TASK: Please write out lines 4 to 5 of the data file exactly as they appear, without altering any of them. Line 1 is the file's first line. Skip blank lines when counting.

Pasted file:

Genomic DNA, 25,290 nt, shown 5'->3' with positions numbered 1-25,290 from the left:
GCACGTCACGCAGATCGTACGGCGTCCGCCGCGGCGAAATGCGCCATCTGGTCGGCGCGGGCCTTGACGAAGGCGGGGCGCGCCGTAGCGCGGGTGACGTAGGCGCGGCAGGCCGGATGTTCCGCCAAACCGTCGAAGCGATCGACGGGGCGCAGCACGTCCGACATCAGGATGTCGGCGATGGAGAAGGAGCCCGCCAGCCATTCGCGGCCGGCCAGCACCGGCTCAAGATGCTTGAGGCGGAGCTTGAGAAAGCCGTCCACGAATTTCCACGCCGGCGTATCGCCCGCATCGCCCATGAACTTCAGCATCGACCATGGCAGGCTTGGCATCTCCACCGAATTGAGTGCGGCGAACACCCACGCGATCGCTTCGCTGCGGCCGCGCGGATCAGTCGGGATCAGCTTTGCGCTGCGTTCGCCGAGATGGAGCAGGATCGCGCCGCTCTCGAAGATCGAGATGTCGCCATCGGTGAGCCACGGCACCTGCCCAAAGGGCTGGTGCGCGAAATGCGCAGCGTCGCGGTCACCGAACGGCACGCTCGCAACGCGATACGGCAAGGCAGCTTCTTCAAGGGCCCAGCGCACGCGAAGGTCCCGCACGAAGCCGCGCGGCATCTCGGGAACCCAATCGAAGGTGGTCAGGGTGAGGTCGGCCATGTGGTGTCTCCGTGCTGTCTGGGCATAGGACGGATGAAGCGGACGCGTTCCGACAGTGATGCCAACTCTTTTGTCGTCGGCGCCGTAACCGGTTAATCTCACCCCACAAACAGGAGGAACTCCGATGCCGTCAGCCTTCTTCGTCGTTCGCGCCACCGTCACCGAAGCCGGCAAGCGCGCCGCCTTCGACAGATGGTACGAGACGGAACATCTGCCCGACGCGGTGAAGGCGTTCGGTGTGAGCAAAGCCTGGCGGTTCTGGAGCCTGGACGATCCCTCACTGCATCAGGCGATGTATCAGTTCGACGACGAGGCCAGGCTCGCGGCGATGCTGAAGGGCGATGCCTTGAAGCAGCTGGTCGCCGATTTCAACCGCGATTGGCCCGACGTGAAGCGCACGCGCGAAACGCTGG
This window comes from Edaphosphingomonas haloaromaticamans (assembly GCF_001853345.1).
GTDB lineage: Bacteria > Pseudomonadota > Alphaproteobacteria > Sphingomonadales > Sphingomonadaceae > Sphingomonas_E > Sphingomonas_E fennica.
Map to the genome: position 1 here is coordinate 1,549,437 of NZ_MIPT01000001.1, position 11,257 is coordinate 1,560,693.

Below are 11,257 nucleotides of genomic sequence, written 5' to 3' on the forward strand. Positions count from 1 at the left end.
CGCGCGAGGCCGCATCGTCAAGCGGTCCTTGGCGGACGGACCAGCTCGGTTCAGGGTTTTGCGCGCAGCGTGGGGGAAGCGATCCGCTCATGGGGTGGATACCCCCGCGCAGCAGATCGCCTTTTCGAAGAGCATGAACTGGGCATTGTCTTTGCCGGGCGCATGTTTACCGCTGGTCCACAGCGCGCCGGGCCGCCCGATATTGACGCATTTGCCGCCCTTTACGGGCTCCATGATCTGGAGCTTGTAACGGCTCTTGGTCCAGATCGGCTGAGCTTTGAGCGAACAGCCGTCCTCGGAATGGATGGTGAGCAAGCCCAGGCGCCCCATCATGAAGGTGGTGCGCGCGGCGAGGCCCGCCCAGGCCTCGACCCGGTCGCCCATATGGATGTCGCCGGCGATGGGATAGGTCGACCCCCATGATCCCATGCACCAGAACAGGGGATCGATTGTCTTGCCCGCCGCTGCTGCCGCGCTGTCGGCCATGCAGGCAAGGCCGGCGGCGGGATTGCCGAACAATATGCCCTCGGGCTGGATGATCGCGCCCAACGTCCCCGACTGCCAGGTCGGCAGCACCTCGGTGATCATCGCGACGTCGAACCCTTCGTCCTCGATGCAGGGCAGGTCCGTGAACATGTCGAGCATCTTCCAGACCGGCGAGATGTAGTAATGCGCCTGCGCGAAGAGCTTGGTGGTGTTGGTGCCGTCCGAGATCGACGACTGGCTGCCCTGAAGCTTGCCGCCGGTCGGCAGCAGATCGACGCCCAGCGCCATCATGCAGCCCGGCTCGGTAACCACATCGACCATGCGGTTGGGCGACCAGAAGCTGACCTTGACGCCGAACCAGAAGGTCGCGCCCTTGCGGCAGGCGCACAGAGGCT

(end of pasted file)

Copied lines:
GTDB lineage: Bacteria > Pseudomonadota > Alphaproteobacteria > Sphingomonadales > Sphingomonadaceae > Sphingomonas_E > Sphingomonas_E fennica.
Map to the genome: position 1 here is coordinate 1,549,437 of NZ_MIPT01000001.1, position 11,257 is coordinate 1,560,693.